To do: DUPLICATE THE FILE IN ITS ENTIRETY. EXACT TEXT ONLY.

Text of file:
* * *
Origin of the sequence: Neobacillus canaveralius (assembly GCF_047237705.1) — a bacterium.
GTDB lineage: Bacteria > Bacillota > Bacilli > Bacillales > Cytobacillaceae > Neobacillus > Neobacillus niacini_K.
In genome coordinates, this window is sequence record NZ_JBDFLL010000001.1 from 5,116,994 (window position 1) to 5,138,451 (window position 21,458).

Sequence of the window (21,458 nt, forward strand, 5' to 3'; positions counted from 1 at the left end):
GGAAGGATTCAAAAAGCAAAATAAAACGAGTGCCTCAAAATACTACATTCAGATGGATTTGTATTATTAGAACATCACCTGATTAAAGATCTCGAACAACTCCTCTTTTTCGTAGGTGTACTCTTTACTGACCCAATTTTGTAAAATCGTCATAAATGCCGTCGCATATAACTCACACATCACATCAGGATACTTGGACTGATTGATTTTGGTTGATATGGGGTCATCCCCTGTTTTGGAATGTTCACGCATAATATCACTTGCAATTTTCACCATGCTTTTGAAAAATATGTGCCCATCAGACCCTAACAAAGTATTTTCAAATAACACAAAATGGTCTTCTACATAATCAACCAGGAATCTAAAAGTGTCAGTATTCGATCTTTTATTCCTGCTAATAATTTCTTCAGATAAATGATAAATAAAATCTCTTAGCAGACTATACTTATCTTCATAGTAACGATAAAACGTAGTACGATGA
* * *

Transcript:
Origin of the sequence: Neobacillus canaveralius (assembly GCF_047237705.1) — a bacterium.
GTDB lineage: Bacteria > Bacillota > Bacilli > Bacillales > Cytobacillaceae > Neobacillus > Neobacillus niacini_K.
In genome coordinates, this window is sequence record NZ_JBDFLL010000001.1 from 5,116,994 (window position 1) to 5,138,451 (window position 21,458).

Sequence of the window (21,458 nt, forward strand, 5' to 3'; positions counted from 1 at the left end):
GGAAGGATTCAAAAAGCAAAATAAAACGAGTGCCTCAAAATACTACATTCAGATGGATTTGTATTATTAGAACATCACCTGATTAAAGATCTCGAACAACTCCTCTTTTTCGTAGGTGTACTCTTTACTGACCCAATTTTGTAAAATCGTCATAAATGCCGTCGCATATAACTCACACATCACATCAGGATACTTGGACTGATTGATTTTGGTTGATATGGGGTCATCCCCTGTTTTGGAATGTTCACGCATAATATCACTTGCAATTTTCACCATGCTTTTGAAAAATATGTGCCCATCAGACCCTAACAAAGTATTTTCAAATAACACAAAATGGTCTTCTACATAATCAACCAGGAATCTAAAAGTGTCAGTATTCGATCTTTTATTCCTGCTAATAATTTCTTCAGATAAATGATAAATAAAATCTCTTAGCAGACTATACTTATCTTCATAGTAACGATAAAACGTAGTACGATGA